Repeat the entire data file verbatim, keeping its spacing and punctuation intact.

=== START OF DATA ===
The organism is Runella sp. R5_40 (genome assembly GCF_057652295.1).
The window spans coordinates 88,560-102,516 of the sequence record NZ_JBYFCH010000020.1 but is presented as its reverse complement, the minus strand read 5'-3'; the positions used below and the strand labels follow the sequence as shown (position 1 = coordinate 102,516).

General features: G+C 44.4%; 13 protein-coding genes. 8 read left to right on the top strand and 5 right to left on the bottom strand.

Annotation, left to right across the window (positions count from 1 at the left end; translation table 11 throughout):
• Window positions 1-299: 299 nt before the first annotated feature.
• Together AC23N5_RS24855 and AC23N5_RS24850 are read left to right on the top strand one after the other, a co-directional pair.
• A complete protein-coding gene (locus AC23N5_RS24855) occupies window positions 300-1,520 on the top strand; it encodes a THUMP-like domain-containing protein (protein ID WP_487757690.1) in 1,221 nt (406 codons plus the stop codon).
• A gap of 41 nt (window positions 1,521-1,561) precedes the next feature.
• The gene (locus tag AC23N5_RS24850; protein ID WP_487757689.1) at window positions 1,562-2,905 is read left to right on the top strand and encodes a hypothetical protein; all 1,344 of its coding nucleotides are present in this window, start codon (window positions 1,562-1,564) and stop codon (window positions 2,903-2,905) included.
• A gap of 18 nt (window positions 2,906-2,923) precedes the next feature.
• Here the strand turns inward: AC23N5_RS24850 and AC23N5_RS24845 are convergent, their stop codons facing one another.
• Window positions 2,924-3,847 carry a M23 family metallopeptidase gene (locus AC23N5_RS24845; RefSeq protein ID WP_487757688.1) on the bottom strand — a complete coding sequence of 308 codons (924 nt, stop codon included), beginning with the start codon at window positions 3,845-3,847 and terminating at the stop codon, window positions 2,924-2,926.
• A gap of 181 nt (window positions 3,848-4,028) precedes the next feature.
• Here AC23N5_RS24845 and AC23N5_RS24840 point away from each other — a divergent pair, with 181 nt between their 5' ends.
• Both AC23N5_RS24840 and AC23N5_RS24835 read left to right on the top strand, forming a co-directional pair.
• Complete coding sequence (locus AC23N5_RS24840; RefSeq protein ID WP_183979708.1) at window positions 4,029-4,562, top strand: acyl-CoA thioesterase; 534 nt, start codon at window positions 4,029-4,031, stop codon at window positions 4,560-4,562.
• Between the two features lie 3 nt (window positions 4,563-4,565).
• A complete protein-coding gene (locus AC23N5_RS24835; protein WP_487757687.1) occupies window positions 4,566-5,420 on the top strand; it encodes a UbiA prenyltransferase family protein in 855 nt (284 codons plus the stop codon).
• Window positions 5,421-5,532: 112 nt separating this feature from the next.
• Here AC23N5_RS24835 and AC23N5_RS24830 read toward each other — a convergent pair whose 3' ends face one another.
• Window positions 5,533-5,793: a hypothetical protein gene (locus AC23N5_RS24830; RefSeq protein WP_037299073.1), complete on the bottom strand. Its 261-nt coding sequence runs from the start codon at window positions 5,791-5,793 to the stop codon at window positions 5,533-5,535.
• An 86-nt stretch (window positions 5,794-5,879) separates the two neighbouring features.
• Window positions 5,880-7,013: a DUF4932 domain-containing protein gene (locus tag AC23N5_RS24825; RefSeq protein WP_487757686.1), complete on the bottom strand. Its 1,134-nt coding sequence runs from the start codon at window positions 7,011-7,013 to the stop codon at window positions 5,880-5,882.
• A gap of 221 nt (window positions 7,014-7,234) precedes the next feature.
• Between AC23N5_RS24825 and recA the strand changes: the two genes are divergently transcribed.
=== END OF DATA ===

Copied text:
The organism is Runella sp. R5_40 (genome assembly GCF_057652295.1).
The window spans coordinates 88,560-102,516 of the sequence record NZ_JBYFCH010000020.1 but is presented as its reverse complement, the minus strand read 5'-3'; the positions used below and the strand labels follow the sequence as shown (position 1 = coordinate 102,516).

General features: G+C 44.4%; 13 protein-coding genes. 8 read left to right on the top strand and 5 right to left on the bottom strand.

Annotation, left to right across the window (positions count from 1 at the left end; translation table 11 throughout):
• Window positions 1-299: 299 nt before the first annotated feature.
• Together AC23N5_RS24855 and AC23N5_RS24850 are read left to right on the top strand one after the other, a co-directional pair.
• A complete protein-coding gene (locus AC23N5_RS24855) occupies window positions 300-1,520 on the top strand; it encodes a THUMP-like domain-containing protein (protein ID WP_487757690.1) in 1,221 nt (406 codons plus the stop codon).
• A gap of 41 nt (window positions 1,521-1,561) precedes the next feature.
• The gene (locus tag AC23N5_RS24850; protein ID WP_487757689.1) at window positions 1,562-2,905 is read left to right on the top strand and encodes a hypothetical protein; all 1,344 of its coding nucleotides are present in this window, start codon (window positions 1,562-1,564) and stop codon (window positions 2,903-2,905) included.
• A gap of 18 nt (window positions 2,906-2,923) precedes the next feature.
• Here the strand turns inward: AC23N5_RS24850 and AC23N5_RS24845 are convergent, their stop codons facing one another.
• Window positions 2,924-3,847 carry a M23 family metallopeptidase gene (locus AC23N5_RS24845; RefSeq protein ID WP_487757688.1) on the bottom strand — a complete coding sequence of 308 codons (924 nt, stop codon included), beginning with the start codon at window positions 3,845-3,847 and terminating at the stop codon, window positions 2,924-2,926.
• A gap of 181 nt (window positions 3,848-4,028) precedes the next feature.
• Here AC23N5_RS24845 and AC23N5_RS24840 point away from each other — a divergent pair, with 181 nt between their 5' ends.
• Both AC23N5_RS24840 and AC23N5_RS24835 read left to right on the top strand, forming a co-directional pair.
• Complete coding sequence (locus AC23N5_RS24840; RefSeq protein ID WP_183979708.1) at window positions 4,029-4,562, top strand: acyl-CoA thioesterase; 534 nt, start codon at window positions 4,029-4,031, stop codon at window positions 4,560-4,562.
• Between the two features lie 3 nt (window positions 4,563-4,565).
• A complete protein-coding gene (locus AC23N5_RS24835; protein WP_487757687.1) occupies window positions 4,566-5,420 on the top strand; it encodes a UbiA prenyltransferase family protein in 855 nt (284 codons plus the stop codon).
• Window positions 5,421-5,532: 112 nt separating this feature from the next.
• Here AC23N5_RS24835 and AC23N5_RS24830 read toward each other — a convergent pair whose 3' ends face one another.
• Window positions 5,533-5,793: a hypothetical protein gene (locus AC23N5_RS24830; RefSeq protein WP_037299073.1), complete on the bottom strand. Its 261-nt coding sequence runs from the start codon at window positions 5,791-5,793 to the stop codon at window positions 5,533-5,535.
• An 86-nt stretch (window positions 5,794-5,879) separates the two neighbouring features.
• Window positions 5,880-7,013: a DUF4932 domain-containing protein gene (locus tag AC23N5_RS24825; RefSeq protein WP_487757686.1), complete on the bottom strand. Its 1,134-nt coding sequence runs from the start codon at window positions 7,011-7,013 to the stop codon at window positions 5,880-5,882.
• A gap of 221 nt (window positions 7,014-7,234) precedes the next feature.
• Between AC23N5_RS24825 and recA the strand changes: the two genes are divergently transcribed.